NV: Everyone looking to be better connected with their minds and wanting to build their self-awareness. For the most part, our current customers are research for us. We’re using the opportunity to do skin conductance measurement in such a small and wearable form. We want to address the consumer market as well and believe everyone can benefit from a scientific emotion level tracking tool in nice little package.
Moodmetric is currently following a number of important trends, including biohacking/quantified self, corporate wellbeing programs taking mental health into consideration, mindfulness and meditation, as well as design wearables and smart jewellery.
CD: Who are your notable competitors, and what sets you apart?
NV: There are other biofeedback devices said to train mental fitness and help cope with stress, many of them are based on heart rate variability measurements. Heart-rate variability is a good indicator of stress levels, but it is reliant on measuring heart rate, which is most accurately measured from the chest area. The signal then needs to be analyzed and filtered to understand how a person is reacting, while the skin conductance measurement directly tells the emotional activation level.
EEG measurement devices do help to calm the mind and they have great possibilities in brain and cognitive research. However, they require a headband with several contact points, and are unlikely to become popular for continuous daily use in the near future.
What sets us apart from the laboratory devices is that the Moodmetric ring measures skin conductance from where it is best to measure, from the palm side of the hand or finger, and can be used anywhere. Our reading is very accurate and it is live, continuously updated data can be seen on the smartphone app.
Looking To The Future
CD: What do you see for the future of wearables, and what role does Moodmetric hope to play in that future?
NV: New devices are entering the market combining more measurements, and having more features. I feel that people are now testing many devices trying to figure out what works best for them. “Do I manage with one wearable or do I need several?” The novelty seekers are trying them all out.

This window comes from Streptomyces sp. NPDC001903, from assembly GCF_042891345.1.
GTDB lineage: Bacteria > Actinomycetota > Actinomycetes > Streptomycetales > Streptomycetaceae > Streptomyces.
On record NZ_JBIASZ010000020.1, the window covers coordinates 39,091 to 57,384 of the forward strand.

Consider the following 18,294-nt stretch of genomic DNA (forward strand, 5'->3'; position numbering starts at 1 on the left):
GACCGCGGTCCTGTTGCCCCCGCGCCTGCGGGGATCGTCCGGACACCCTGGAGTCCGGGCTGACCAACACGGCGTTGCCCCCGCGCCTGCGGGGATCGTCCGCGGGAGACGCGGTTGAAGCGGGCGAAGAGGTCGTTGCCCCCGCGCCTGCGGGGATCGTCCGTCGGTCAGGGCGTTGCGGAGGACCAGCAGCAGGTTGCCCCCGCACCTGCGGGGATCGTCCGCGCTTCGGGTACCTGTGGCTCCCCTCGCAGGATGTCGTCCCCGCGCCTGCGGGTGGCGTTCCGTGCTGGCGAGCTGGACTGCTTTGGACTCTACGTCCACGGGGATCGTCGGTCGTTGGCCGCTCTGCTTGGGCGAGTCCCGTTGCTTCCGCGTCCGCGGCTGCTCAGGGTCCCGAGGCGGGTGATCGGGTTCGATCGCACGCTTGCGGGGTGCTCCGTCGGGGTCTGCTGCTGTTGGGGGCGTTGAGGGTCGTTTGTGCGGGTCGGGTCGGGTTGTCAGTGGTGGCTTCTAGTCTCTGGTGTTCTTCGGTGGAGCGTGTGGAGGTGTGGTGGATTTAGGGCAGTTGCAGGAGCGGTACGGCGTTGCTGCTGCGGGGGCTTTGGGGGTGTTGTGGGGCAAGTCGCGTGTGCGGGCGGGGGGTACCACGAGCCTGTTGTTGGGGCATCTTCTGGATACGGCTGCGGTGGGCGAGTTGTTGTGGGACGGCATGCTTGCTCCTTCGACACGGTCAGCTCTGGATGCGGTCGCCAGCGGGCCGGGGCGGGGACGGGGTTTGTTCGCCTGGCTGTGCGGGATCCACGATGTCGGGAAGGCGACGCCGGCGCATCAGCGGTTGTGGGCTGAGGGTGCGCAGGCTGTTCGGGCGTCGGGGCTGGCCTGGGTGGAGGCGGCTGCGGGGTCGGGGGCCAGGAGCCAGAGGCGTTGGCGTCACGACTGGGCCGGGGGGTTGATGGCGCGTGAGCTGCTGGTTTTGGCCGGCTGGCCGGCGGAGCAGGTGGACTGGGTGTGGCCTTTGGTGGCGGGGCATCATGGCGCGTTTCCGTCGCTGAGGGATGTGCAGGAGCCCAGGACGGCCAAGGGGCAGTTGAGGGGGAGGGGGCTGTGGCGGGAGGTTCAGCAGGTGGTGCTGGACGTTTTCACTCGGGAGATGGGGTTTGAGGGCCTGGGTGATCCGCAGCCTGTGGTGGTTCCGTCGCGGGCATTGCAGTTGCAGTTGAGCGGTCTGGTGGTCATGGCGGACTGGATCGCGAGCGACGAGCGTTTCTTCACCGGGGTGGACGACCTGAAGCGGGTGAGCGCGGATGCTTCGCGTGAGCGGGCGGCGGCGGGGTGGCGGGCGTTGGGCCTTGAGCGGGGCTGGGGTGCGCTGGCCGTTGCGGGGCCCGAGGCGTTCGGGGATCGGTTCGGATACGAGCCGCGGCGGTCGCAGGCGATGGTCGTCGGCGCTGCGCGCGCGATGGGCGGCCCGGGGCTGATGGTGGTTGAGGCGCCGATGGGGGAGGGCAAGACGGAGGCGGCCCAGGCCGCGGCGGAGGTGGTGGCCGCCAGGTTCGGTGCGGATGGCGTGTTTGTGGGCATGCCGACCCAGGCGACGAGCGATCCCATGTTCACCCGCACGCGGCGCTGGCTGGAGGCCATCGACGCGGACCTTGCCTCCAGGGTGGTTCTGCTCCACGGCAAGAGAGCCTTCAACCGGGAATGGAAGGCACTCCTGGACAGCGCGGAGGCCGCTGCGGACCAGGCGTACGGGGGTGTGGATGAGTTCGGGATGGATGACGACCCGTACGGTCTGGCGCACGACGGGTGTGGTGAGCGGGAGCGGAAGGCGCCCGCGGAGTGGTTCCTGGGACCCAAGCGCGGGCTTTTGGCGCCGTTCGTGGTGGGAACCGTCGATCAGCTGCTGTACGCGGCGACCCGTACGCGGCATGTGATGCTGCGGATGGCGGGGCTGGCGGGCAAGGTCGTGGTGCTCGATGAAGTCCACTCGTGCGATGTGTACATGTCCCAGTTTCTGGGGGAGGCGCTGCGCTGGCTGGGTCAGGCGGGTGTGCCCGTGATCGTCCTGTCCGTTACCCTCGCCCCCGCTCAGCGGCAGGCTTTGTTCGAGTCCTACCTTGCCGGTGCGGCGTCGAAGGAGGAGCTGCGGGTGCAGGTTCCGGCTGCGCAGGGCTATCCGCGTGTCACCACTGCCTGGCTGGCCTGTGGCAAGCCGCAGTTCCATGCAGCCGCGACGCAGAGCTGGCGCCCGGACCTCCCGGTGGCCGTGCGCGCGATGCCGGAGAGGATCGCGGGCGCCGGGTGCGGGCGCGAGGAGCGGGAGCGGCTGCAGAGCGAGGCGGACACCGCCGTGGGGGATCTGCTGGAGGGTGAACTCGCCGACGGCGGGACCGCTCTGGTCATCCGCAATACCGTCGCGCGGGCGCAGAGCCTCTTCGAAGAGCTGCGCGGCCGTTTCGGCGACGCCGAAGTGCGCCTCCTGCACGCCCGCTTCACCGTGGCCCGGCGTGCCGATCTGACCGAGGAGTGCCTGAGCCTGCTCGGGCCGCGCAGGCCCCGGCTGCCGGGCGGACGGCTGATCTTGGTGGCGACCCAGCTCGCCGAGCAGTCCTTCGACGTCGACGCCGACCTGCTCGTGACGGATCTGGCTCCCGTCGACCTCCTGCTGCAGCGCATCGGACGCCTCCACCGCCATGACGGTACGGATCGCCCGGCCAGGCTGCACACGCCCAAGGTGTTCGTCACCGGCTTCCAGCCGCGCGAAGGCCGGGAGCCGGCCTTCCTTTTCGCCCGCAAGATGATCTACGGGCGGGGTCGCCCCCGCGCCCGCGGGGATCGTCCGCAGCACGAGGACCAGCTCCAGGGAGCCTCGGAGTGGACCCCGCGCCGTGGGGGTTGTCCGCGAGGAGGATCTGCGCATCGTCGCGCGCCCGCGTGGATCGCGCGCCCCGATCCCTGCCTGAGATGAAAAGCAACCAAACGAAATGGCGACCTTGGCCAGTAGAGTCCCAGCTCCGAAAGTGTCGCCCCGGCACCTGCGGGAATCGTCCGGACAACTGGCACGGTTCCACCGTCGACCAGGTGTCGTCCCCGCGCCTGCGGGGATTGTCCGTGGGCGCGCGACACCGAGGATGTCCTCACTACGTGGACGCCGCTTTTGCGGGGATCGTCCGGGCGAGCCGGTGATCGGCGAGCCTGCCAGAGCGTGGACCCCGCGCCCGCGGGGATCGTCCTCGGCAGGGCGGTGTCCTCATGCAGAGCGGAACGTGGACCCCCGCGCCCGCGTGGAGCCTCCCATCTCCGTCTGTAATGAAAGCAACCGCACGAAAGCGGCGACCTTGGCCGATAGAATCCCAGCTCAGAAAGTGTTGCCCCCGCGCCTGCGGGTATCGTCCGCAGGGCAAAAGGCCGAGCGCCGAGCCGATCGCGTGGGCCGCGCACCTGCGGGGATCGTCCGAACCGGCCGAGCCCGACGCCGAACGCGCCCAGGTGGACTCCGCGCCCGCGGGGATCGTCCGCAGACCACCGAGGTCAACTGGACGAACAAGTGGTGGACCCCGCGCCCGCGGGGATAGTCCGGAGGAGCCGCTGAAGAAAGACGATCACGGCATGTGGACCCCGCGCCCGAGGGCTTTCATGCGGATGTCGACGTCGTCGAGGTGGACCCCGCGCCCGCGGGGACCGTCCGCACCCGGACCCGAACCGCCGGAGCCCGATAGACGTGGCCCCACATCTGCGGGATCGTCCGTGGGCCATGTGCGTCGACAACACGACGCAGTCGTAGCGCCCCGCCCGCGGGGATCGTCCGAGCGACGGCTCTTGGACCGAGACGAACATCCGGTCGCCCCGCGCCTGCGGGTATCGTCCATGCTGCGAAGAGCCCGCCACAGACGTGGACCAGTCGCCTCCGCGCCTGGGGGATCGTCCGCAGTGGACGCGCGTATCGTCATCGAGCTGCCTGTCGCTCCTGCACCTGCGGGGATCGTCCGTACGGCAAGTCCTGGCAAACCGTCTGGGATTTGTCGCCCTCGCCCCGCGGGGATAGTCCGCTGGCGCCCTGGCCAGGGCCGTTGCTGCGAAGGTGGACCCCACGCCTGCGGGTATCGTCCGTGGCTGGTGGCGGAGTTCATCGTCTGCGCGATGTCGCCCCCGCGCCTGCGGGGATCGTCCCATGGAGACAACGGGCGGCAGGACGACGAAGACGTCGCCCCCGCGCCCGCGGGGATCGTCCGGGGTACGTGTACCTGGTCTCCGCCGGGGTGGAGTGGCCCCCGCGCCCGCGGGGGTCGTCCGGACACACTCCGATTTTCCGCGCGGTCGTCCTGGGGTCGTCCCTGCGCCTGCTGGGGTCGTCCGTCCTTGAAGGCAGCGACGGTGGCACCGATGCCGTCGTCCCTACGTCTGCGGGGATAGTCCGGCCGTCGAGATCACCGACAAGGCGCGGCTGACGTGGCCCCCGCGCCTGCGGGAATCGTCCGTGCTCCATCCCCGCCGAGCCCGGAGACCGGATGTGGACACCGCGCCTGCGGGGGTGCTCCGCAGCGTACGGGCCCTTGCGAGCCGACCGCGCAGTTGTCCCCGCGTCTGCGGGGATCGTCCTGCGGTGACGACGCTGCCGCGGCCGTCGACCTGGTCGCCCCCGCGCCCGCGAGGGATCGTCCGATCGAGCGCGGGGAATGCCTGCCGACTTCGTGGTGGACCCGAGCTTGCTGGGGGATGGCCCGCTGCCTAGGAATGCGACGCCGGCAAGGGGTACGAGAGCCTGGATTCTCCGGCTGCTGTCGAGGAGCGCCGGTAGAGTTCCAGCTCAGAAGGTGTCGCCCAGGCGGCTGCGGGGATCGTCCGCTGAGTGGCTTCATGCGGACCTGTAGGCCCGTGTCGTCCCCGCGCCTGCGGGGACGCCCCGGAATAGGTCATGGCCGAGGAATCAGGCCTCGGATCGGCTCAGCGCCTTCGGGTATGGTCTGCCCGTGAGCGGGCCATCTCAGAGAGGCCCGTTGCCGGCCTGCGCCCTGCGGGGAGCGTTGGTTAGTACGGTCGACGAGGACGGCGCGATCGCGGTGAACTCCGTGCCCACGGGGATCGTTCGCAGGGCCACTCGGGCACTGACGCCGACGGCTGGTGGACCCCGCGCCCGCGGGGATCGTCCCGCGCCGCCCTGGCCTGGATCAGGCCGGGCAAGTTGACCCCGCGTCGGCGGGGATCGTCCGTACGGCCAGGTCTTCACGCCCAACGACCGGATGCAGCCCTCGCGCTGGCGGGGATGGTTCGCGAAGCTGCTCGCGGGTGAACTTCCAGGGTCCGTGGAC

Moodmetric aims to be the number one in measuring emotions and providing both the consumers and researchers a simple yet accurate tool for it. We are very open about others using the Moodmetric technology, we offer our development kit free and would like to build a whole ecosystem around skin conductance measurement. We hope to partner with other companies and innovators to build services around: mood monitoring, individual and workplace wellbeing, programs targeting to calm the mind, cognitive research, and much more.
CD: How do you think wearables will change how we act and interact with those around us?
NV: My colleague does her 10,000 steps per day and I feel the need to manage the same, or, my husband tracks his sleep to perform better throughout the day, so maybe I should as well. Wearables have the potential to improve communication. For example, the Moodmetric ring can alert the family if the mother has had a very stressful day, or it can tell that grandpa is taking his daytime nap. The possibilities for improving interaction are simply endless. Wearable technology can ease our lives and make communication smoother in many ways. My personal wish is for us to still talk to each other!